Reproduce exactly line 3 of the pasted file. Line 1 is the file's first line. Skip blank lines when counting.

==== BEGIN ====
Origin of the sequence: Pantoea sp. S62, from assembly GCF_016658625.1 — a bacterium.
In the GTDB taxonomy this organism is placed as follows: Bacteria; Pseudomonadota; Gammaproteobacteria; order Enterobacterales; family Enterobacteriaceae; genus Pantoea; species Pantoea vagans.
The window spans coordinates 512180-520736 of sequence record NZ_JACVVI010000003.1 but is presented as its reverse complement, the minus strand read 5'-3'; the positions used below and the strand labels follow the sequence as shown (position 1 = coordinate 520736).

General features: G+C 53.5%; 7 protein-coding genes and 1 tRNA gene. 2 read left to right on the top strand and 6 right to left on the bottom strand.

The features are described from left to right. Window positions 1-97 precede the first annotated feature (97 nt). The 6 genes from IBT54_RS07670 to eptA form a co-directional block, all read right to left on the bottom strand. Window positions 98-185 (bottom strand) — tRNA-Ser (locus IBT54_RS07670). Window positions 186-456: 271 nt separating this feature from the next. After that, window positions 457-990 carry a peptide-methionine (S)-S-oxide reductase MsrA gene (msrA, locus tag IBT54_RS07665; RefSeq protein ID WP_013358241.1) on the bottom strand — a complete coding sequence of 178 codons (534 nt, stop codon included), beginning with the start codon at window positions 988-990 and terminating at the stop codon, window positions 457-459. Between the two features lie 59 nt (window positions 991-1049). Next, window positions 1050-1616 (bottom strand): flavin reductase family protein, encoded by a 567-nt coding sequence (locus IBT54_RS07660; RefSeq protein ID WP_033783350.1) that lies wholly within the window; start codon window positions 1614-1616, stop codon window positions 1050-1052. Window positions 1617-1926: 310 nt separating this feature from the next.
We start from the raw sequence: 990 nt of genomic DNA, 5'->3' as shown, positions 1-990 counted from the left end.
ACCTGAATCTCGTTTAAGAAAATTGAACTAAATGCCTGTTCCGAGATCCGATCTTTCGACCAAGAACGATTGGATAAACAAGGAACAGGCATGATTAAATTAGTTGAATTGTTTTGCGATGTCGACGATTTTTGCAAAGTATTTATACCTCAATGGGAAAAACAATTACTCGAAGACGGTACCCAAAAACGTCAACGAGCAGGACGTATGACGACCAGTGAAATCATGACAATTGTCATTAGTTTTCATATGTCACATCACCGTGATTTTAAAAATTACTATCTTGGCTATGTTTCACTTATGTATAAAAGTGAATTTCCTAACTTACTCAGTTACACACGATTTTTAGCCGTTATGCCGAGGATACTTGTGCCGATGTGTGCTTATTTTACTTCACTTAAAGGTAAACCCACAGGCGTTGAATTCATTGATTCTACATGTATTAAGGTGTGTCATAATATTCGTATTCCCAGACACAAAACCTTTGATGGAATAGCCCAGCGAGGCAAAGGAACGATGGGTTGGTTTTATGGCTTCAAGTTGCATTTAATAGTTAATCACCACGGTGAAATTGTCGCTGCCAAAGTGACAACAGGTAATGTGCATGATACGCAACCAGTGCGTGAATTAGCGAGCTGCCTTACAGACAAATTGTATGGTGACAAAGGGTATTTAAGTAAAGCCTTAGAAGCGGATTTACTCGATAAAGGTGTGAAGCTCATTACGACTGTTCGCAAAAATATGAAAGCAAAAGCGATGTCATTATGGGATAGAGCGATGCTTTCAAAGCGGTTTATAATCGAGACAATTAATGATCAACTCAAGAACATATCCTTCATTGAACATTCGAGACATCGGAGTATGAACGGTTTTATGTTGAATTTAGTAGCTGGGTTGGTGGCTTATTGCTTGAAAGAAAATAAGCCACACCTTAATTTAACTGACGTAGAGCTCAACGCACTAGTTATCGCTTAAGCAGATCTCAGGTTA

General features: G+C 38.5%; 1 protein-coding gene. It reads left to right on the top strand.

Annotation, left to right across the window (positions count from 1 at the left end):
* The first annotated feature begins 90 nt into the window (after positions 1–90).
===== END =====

The window spans coordinates 512180-520736 of sequence record NZ_JACVVI010000003.1 but is presented as its reverse complement, the minus strand read 5'-3'; the positions used below and the strand labels follow the sequence as shown (position 1 = coordinate 520736).